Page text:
christian from damascus, tells us she left syria so diana could have some hope of a future. and how many days have you been on the road, traveling? >> 15 days. >> reporter: 15 days? >> yes. >> reporter: and where have you been sleeping? >> on the streets. >> reporter: you've been sleeping on the streets? >> yes. yes. yes. >> reporter: in the cold and in the rain? >> yes. yes. >> reporter: and is it okay? has she gotten sick? or is she -- >> no. she's sick. >> reporter: volunteers gave diana food and water but no medical care. i asked diana if she's tired. "yes, from the rain and walking," she says. when she last slept in a bed? "long, long ago," she says. the hungarian police want the migrants to board a bus to be taken to a detention camp. while diana plays, her mother joins other grown-ups to decide whether to get on the bus or try to run away. if they run, they'll likely be chased by police, and rawa knows
they won't get very far. if they get on the bus, they'll be taken to a camp, perhaps put in a cage at the mercy of the hungarian authorities. a video of one camp shows police throwing food like feeding animals in a pen. but diana has a fever and rawa is in no condition to run. so they get on the bus, which takes them to a fenced-off camp. a generation of syrian children made homeless by war is landing on europe's shore every day. no one knows how many will ever find a home here. richard engel, nbc news, roszke, hungary. late word tonight in the race for president. rick perry is suspending his campaign. the former texas governor has been struggling in the polls and failed to build much momentum for his second bid for the white house. and while the crowded gop field just shrunk by one, there is much buzz tonight about whether the democratic field will grow. after vice president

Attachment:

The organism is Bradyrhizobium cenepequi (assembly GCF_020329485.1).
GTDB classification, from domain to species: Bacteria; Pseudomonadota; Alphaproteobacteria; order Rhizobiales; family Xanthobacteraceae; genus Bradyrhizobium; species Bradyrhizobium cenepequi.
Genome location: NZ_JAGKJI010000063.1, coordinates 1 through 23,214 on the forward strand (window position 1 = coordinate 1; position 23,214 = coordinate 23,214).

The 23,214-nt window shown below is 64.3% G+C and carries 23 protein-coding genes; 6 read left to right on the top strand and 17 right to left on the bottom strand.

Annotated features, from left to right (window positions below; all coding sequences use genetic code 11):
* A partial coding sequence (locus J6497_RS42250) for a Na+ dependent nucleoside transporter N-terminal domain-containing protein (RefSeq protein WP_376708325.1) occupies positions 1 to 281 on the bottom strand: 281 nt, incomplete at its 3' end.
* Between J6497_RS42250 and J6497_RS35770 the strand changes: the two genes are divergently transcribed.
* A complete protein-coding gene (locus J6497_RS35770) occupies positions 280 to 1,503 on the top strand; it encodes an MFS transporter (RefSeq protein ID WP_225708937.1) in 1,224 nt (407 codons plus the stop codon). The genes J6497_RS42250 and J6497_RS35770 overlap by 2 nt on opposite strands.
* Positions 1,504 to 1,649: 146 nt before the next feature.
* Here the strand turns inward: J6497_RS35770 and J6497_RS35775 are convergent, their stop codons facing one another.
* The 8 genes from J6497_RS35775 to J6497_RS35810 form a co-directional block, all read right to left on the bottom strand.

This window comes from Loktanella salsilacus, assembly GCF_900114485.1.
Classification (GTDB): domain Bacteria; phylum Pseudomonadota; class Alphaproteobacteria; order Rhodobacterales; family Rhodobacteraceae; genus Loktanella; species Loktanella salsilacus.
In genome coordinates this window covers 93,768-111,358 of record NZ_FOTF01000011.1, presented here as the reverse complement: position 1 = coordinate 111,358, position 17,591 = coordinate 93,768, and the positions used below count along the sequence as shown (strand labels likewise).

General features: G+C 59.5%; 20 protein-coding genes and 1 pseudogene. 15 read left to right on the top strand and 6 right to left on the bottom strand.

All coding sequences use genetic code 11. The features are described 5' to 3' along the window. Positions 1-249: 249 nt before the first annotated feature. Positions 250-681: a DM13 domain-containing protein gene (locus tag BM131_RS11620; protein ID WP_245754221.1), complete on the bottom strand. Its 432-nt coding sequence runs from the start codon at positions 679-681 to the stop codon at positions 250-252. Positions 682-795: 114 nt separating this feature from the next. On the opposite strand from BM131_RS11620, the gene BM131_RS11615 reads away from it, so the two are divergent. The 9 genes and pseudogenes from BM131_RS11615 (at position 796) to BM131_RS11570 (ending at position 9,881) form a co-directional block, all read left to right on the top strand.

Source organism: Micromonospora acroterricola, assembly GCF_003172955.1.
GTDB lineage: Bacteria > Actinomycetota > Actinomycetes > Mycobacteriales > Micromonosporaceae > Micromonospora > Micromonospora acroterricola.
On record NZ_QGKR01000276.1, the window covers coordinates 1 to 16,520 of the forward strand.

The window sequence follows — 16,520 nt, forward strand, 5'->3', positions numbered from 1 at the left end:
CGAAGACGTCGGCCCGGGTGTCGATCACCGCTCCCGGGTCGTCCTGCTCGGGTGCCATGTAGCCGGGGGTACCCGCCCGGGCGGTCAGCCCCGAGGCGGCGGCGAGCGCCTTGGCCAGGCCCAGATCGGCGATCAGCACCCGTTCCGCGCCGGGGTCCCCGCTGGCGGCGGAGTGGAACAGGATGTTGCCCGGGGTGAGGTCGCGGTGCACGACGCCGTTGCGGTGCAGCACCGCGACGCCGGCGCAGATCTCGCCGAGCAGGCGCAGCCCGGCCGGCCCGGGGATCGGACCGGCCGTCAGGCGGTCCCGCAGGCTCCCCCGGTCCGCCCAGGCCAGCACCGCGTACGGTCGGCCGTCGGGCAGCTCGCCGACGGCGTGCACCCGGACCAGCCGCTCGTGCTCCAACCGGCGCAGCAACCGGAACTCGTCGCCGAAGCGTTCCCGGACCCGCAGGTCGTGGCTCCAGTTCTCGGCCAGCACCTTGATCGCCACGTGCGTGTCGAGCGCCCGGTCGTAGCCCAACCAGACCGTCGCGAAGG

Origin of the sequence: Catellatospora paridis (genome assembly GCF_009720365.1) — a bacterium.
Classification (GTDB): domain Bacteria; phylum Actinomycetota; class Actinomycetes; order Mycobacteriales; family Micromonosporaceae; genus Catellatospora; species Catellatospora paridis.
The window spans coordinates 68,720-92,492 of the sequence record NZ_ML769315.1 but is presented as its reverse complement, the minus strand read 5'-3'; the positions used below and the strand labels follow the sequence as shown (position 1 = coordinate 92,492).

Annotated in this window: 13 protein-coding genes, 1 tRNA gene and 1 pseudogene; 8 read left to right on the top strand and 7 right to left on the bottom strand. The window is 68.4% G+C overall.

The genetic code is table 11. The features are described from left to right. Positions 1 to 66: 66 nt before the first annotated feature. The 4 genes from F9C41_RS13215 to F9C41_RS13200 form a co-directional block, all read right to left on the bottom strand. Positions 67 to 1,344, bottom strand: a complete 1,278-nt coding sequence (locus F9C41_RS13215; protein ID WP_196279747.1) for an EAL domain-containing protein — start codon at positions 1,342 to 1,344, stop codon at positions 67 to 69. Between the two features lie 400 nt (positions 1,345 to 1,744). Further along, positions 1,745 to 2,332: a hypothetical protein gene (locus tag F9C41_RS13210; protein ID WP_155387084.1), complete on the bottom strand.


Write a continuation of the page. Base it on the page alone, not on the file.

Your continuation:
joe biden gave his most emotional remarks yet about whether he will run. nbc's peter alexander has more. >> you're better than i am. >> reporter: joe biden riding a wave of emotion, today observing 9/11 with first responders in new york. >> we always rise up as a nation. we always ride on. >> reporter: last night on "the late show" again confessing doubts about whether he has the heart for another presidential bid. >> nobody has a right in my view to seek that office unless they're willing to give it 110% of who they are. i'd be lying if i said that i knew i was there. >> reporter: biden still grieving the loss of his son beau to brain cancer. >> he said, "dad, i know how much you love me. so you've got to promise me something. promise me you're going to be all right." >> reporter: even as sympathy and support for a 2016 run grows. [ audience chanting
"joe" ] >> be careful what you wish for. >> reporter: hillary clinton's lead is shrinking with both bernie sanders and biden gaining steam. a new national poll shows clinton beats her republican rivals including donald trum. and jeb bush. ben carson, who's quietly surging, today met with community leaders in ferguson, missouri. >> we need to deemphasize race, and we need to emphasize respect. >> reporter: in a race already marked by surprises, in iowa scott walker's now dropped to tenth place after leading the field just a few months ago. trum. and carson on top today. the billionaire joining the late-night circuit with jimmy fallon tonight. another shake-up. carly fiorina will join the top-tier candidates at next wednesday's republican debate. today taking a jab at trump. >> in the world i come from talk is cheap and actions speak louder than words. >> reporter: with rick perry bowing out it's worth noting that he was the front-runner this time four years ago before a bad debate performance, emphasizing just how much is at stake for these republicans heading into next week's debate. kate? >> how quickly things can change.